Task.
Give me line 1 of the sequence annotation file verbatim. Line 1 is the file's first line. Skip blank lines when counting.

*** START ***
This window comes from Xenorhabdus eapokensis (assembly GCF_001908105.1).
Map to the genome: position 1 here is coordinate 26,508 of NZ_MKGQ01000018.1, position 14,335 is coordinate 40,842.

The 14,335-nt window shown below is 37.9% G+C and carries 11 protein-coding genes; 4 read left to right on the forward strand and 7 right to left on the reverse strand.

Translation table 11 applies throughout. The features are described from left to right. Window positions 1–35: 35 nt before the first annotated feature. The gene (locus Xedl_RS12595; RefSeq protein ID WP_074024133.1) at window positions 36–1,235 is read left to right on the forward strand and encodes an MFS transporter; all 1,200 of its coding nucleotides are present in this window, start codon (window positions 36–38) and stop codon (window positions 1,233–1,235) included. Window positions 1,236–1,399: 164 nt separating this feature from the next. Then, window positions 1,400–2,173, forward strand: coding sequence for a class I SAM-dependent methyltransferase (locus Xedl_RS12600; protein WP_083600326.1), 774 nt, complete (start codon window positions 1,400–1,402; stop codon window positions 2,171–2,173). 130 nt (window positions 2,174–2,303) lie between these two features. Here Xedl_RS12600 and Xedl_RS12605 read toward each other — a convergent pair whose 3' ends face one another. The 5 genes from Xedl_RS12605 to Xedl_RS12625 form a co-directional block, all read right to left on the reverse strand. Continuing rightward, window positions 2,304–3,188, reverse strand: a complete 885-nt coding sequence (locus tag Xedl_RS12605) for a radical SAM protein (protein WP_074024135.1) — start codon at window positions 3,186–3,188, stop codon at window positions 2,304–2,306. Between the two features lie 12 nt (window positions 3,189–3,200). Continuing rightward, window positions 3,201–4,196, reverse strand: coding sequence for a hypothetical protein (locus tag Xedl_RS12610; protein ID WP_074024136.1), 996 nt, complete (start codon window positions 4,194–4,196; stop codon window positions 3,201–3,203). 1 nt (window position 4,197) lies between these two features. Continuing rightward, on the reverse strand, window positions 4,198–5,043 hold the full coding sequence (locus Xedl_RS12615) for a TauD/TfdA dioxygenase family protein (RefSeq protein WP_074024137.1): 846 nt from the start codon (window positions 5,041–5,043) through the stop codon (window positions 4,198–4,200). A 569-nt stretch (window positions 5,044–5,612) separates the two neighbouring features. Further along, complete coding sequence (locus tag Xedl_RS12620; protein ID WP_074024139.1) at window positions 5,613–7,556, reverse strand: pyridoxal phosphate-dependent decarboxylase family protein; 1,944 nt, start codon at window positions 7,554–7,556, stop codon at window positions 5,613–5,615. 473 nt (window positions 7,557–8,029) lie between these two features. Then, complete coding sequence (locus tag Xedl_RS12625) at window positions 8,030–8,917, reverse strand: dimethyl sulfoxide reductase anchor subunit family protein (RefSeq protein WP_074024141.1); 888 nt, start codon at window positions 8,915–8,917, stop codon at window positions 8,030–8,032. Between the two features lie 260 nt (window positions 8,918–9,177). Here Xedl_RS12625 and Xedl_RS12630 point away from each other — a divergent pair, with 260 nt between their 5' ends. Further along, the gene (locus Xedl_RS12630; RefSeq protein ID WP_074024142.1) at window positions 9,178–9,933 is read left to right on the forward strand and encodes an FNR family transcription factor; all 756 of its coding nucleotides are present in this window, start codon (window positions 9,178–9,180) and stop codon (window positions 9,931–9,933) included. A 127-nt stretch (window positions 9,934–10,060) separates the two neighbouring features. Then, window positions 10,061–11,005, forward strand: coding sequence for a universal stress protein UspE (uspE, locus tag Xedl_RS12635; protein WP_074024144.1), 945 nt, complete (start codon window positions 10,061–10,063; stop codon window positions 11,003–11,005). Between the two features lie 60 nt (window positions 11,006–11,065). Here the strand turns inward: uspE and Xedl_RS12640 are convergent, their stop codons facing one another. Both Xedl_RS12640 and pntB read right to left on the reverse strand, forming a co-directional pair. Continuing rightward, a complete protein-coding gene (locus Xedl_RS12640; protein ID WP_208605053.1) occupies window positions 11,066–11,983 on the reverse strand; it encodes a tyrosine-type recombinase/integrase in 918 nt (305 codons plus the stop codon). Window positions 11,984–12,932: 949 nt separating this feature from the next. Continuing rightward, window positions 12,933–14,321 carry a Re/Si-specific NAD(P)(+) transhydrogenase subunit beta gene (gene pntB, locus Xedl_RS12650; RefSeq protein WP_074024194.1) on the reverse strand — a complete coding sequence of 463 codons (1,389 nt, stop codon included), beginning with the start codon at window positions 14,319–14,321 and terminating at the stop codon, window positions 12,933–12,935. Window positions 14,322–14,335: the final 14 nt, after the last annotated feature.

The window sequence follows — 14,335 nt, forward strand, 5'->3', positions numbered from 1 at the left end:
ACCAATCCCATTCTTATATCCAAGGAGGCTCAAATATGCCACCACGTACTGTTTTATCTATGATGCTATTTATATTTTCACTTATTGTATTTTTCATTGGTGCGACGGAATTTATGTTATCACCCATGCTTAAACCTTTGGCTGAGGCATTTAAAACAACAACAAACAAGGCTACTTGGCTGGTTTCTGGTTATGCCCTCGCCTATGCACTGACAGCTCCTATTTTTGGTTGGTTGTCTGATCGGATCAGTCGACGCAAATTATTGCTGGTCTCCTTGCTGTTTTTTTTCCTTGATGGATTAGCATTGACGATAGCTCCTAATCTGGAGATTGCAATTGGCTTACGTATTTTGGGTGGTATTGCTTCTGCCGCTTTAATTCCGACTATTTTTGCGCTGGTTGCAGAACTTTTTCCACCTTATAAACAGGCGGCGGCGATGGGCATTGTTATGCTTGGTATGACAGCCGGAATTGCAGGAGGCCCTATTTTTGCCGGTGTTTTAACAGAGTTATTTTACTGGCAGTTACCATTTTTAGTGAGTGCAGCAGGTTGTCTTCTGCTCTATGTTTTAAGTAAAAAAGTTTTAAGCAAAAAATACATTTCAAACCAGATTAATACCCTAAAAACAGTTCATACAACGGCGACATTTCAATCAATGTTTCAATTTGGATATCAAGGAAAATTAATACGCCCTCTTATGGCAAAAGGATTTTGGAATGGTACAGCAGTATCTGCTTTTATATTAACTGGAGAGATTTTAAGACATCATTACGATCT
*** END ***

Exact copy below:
This window comes from Xenorhabdus eapokensis (assembly GCF_001908105.1).